However, the ANC is in dire straits in the city of Port Elizabeth. There have been several mayors, and several people in charge. They haven’t always been the same person. There appear to be two main causes for the ANC’s problems there: power struggles and corruption. The two are linked, in that the power struggles may actually just be a fight for the control of patronage. The scandals this has caused have been so big that there have been successive investigations into them, but not all of those reports have been released.
To add to the complications, the Eastern Cape ANC itself appears divided. In 2012 the provincial party battled to hold a conference of its OR Tambo region, which was at the time the country’s second biggest. This was because of a situation very similar to that unfolding in the eThekwini region now: a fight for control. To make things worse, the position of the Eastern Cape ANC relative to the KwaZulu-Natal ANC has weakened significantly. When then President Thabo Mbeki ran against President Jacob Zuma at Polokwane, it was thought that the Eastern Cape might be big enough to ensure he would carry the day. By the time the 2012 Mangaung elective conference came around, the Eastern Cape could only muster two thirds of the number of branches in good standing that KwaZulu-Natal could. And hundreds of its branches suddenly disappeared, because they were judged to be “not in good standing”.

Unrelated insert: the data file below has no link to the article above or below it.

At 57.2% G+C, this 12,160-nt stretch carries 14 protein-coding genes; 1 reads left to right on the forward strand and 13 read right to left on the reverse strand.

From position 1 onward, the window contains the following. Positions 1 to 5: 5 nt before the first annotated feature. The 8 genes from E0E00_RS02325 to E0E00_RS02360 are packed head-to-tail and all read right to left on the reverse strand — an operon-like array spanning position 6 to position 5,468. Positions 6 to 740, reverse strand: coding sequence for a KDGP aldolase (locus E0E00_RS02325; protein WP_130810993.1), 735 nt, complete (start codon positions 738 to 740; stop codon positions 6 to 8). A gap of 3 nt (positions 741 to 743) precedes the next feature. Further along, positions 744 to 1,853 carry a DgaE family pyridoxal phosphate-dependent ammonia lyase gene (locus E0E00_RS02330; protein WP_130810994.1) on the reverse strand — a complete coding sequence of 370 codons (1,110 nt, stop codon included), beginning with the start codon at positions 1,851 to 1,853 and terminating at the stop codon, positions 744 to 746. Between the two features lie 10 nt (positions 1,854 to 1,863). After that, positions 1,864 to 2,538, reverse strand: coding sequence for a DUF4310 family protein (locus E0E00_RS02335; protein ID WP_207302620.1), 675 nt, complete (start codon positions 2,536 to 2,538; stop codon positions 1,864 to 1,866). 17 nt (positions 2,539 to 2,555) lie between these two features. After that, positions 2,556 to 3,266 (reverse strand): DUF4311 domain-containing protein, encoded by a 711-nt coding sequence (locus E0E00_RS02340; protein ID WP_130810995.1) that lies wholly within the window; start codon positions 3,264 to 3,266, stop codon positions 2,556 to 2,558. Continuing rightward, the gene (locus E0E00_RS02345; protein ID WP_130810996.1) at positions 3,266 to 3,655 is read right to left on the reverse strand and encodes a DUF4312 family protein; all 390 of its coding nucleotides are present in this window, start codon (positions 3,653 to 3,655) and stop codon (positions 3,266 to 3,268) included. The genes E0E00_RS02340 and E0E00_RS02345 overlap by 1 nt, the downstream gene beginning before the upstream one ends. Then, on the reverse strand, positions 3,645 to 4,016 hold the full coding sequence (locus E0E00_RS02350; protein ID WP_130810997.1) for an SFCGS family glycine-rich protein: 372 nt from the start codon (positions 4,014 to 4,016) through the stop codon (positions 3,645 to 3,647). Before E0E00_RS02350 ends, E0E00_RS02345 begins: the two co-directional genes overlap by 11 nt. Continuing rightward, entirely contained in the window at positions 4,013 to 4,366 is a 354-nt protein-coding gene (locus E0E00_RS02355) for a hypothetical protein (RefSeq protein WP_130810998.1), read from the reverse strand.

Jordaan immediately faces several problems. The first is a perennial problem facing any political appointee in his position. He now has to manage and administer a group of politicians over whose heads he was appointed. They all wanted the main job; he came from nowhere and got it. That is not going to be easy. Then, as former Cosatu general secretary Zwelinzima Vavi pointed out on Tuesday, he has to actually govern. And as Vavi puts it, he cannot be seen as any different from the chaotic ANC leaders that went before him, unless he “gets those who are responsible for creating the mess into prison”. In other words, he runs the risk of losing the metro for the ANC unless he puts those who are corrupt in jail. Which is unlikely to win him friends among those who have political power in that area (Although you could argue he’s had plenty of practice while he was part of Fifa – Ed).